Close is less explicit as there is no indication that you are not working on the test run.

As an example, a tester that is working on a long test that takes several days. At the end of each day, the tester might use the Close button, as their intention is to resume the test run the following day. However, if something more important occurs that prevents the tester from working on the test for a while, then it can be paused indicating to others that they are not currently working on it.

Posted by: markrational | January 4, 2013

Collaborative Lifecycle Management Webinar – 15th January

Imagine if your development team had a fully integrated, traceable and highly collaborative development environment. Would the ability to seamlessly flow from requirements to implementation tasks; from requirements to test cases; and from builds to the tasks completed save you time and improve the efficiency, reliability and quality of your development team?  

Think about the information you need that takes hours or days to collect and is out of date as soon as you have it. Now think about the impact of having that information constantly available via an informative dashboard.

Attend a 40 minute webinar from IBM Rational UK to see how the Collaborative Lifecycle Management solution can transform your development team. Whatever your platform, language, development tools or process the Rational solution will provide complete coverage of the needs of your developers, testers, analysts, managers and business stakeholders.

To register for this Webinar please email Mark Roberts via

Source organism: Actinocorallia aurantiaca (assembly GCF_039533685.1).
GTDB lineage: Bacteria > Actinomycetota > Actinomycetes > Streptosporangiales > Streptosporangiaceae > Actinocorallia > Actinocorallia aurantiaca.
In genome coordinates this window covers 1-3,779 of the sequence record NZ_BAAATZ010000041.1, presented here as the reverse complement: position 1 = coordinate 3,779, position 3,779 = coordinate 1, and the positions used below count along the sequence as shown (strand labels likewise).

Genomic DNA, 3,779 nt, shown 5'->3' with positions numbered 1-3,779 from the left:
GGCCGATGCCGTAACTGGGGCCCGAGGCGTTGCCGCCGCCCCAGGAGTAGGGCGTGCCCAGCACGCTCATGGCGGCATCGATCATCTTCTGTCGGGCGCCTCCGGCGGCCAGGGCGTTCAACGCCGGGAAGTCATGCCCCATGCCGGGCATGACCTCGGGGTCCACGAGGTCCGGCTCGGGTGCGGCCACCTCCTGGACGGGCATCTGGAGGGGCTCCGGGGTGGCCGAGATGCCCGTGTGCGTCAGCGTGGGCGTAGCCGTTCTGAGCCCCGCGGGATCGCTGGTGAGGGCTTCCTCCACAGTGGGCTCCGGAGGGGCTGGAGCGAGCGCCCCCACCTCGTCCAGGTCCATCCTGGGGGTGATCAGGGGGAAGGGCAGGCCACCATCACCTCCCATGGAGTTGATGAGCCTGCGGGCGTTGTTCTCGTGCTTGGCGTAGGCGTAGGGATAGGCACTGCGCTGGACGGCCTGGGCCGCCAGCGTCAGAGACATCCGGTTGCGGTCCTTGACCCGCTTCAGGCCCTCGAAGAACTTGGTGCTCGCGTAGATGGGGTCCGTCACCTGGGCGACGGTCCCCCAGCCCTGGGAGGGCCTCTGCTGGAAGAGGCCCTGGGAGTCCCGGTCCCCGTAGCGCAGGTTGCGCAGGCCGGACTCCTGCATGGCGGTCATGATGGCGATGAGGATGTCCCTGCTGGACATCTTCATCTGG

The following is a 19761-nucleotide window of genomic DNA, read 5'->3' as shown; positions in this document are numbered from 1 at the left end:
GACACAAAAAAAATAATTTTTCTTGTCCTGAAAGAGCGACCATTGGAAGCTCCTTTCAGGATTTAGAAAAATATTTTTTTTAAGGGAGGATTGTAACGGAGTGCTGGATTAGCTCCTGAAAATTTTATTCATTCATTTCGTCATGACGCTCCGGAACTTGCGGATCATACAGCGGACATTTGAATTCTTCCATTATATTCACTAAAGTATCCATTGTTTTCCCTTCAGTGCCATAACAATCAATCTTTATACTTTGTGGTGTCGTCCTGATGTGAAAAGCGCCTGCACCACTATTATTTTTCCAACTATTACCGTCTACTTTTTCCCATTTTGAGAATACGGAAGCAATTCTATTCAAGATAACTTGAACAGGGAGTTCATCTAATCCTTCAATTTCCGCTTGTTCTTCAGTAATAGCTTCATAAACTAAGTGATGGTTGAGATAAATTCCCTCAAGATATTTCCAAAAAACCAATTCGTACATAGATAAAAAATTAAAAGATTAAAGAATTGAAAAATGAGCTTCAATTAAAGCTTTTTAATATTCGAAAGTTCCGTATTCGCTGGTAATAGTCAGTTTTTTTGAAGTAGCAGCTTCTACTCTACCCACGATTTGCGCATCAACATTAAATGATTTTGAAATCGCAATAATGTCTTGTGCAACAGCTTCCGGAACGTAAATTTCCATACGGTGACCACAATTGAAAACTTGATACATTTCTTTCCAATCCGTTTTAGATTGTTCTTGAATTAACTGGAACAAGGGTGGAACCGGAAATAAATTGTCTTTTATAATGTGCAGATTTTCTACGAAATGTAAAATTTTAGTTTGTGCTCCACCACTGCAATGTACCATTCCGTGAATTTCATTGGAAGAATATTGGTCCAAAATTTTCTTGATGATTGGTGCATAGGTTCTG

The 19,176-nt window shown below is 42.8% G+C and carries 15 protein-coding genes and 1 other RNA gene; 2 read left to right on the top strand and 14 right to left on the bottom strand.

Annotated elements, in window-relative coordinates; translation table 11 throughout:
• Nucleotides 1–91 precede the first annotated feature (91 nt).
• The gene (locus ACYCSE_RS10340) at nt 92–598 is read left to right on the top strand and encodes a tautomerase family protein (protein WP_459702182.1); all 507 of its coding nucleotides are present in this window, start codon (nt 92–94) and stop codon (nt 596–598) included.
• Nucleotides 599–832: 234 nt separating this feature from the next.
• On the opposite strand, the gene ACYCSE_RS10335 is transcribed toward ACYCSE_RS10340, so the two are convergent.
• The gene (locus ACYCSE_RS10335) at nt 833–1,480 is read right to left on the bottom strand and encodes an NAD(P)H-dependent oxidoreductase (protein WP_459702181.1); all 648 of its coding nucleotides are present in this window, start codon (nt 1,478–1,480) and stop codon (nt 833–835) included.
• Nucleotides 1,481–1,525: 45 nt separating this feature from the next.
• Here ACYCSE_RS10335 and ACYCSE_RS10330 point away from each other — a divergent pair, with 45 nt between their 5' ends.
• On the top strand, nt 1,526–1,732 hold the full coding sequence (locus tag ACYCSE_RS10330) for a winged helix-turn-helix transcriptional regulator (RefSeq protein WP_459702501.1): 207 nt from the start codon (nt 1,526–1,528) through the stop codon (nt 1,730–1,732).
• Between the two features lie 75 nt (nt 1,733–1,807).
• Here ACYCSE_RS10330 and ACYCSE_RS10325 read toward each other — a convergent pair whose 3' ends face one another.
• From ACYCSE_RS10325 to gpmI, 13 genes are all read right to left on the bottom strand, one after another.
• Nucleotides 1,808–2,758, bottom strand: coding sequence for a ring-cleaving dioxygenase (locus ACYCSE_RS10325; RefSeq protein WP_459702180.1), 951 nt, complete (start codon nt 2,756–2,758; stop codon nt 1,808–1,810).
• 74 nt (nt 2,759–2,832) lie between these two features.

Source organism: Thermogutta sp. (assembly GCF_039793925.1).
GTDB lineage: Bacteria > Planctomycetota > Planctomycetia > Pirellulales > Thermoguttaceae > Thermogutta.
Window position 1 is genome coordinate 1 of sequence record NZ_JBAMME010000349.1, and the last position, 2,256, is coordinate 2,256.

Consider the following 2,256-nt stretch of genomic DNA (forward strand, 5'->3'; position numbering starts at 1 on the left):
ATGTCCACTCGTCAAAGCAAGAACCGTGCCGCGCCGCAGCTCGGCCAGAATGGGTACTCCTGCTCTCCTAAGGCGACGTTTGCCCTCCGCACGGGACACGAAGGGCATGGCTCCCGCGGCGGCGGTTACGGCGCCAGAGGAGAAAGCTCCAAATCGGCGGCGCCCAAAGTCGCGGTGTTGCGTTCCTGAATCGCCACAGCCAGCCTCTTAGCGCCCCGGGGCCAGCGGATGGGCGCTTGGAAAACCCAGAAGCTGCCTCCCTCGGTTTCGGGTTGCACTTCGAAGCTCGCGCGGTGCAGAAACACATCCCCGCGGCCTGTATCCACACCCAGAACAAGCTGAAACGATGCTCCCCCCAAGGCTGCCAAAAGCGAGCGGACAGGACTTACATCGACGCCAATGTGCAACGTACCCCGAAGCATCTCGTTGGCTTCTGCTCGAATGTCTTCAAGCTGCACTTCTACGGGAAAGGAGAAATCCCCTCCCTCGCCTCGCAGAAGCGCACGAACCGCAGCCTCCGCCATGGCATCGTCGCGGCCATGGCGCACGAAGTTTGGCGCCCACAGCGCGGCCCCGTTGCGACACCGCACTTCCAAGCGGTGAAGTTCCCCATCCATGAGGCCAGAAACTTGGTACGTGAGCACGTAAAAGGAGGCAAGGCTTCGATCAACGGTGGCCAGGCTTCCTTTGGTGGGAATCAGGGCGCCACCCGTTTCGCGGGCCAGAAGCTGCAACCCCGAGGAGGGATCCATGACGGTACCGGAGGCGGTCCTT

Posted by: beckyowen | October 26, 2012

My highlights from Innovate 2012

On Tuesday I attended Innovate UK in London, and wanted to share with you some of the highlights from the wealth of interesting and thought provoking sessions I joined.

The first speakers were IBMers Michael O’Rourke & Dibby Edwards who presented on “Enterprise Software Delivery: Balancing Agility & Efficiency in the Software Supply Chain”, which was a really interesting talk. They spoke to the audience about the common reasons that software projects fail, top four being:

  • Unstable, changing requirements (95%)
  • Inadequate quality control & poor quality measurements (90%)
  • Inadequate progress tracking (85%)
  • Inadequate cost & scheduling estimating (80%)

They also spoke about the inhibitors to accelerated delivery of these projects such as – slow feedback between customers and Line of Business, ineffective iteration between Line of Business and development, inefficient linkage between development and operations, or lack of end to end customer requirements visibility and a complex network of stakeholders.